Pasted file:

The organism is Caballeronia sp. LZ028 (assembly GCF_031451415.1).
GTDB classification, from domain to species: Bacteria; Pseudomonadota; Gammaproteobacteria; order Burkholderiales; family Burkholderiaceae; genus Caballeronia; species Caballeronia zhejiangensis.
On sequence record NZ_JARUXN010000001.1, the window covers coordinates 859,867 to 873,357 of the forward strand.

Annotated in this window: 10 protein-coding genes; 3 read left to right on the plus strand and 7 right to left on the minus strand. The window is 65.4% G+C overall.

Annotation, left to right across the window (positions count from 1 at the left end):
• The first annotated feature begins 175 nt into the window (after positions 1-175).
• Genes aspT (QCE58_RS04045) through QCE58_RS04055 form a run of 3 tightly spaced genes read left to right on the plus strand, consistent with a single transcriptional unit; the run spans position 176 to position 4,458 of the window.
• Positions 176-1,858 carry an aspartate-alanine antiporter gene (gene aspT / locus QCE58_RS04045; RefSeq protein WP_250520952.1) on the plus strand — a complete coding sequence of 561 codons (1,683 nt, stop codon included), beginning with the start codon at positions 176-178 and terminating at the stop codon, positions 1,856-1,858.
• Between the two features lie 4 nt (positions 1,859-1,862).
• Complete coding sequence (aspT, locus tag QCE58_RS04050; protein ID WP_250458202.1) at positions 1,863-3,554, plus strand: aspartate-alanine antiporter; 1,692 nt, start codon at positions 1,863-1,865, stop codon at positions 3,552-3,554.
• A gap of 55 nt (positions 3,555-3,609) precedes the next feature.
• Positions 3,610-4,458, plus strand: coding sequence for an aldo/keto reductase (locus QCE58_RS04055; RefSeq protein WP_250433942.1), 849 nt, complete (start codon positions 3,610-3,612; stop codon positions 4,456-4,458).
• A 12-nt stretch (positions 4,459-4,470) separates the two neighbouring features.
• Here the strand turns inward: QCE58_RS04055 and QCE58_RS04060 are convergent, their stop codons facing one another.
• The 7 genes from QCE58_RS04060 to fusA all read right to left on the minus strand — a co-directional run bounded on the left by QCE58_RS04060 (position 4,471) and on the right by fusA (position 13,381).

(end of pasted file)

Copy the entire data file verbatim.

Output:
The organism is Caballeronia sp. LZ028 (assembly GCF_031451415.1).
GTDB classification, from domain to species: Bacteria; Pseudomonadota; Gammaproteobacteria; order Burkholderiales; family Burkholderiaceae; genus Caballeronia; species Caballeronia zhejiangensis.
On sequence record NZ_JARUXN010000001.1, the window covers coordinates 859,867 to 873,357 of the forward strand.

Annotated in this window: 10 protein-coding genes; 3 read left to right on the plus strand and 7 right to left on the minus strand. The window is 65.4% G+C overall.

Annotation, left to right across the window (positions count from 1 at the left end):
• The first annotated feature begins 175 nt into the window (after positions 1-175).
• Genes aspT (QCE58_RS04045) through QCE58_RS04055 form a run of 3 tightly spaced genes read left to right on the plus strand, consistent with a single transcriptional unit; the run spans position 176 to position 4,458 of the window.
• Positions 176-1,858 carry an aspartate-alanine antiporter gene (gene aspT / locus QCE58_RS04045; RefSeq protein WP_250520952.1) on the plus strand — a complete coding sequence of 561 codons (1,683 nt, stop codon included), beginning with the start codon at positions 176-178 and terminating at the stop codon, positions 1,856-1,858.
• Between the two features lie 4 nt (positions 1,859-1,862).
• Complete coding sequence (aspT, locus tag QCE58_RS04050; protein ID WP_250458202.1) at positions 1,863-3,554, plus strand: aspartate-alanine antiporter; 1,692 nt, start codon at positions 1,863-1,865, stop codon at positions 3,552-3,554.
• A gap of 55 nt (positions 3,555-3,609) precedes the next feature.
• Positions 3,610-4,458, plus strand: coding sequence for an aldo/keto reductase (locus QCE58_RS04055; RefSeq protein WP_250433942.1), 849 nt, complete (start codon positions 3,610-3,612; stop codon positions 4,456-4,458).
• A 12-nt stretch (positions 4,459-4,470) separates the two neighbouring features.
• Here the strand turns inward: QCE58_RS04055 and QCE58_RS04060 are convergent, their stop codons facing one another.
• The 7 genes from QCE58_RS04060 to fusA all read right to left on the minus strand — a co-directional run bounded on the left by QCE58_RS04060 (position 4,471) and on the right by fusA (position 13,381).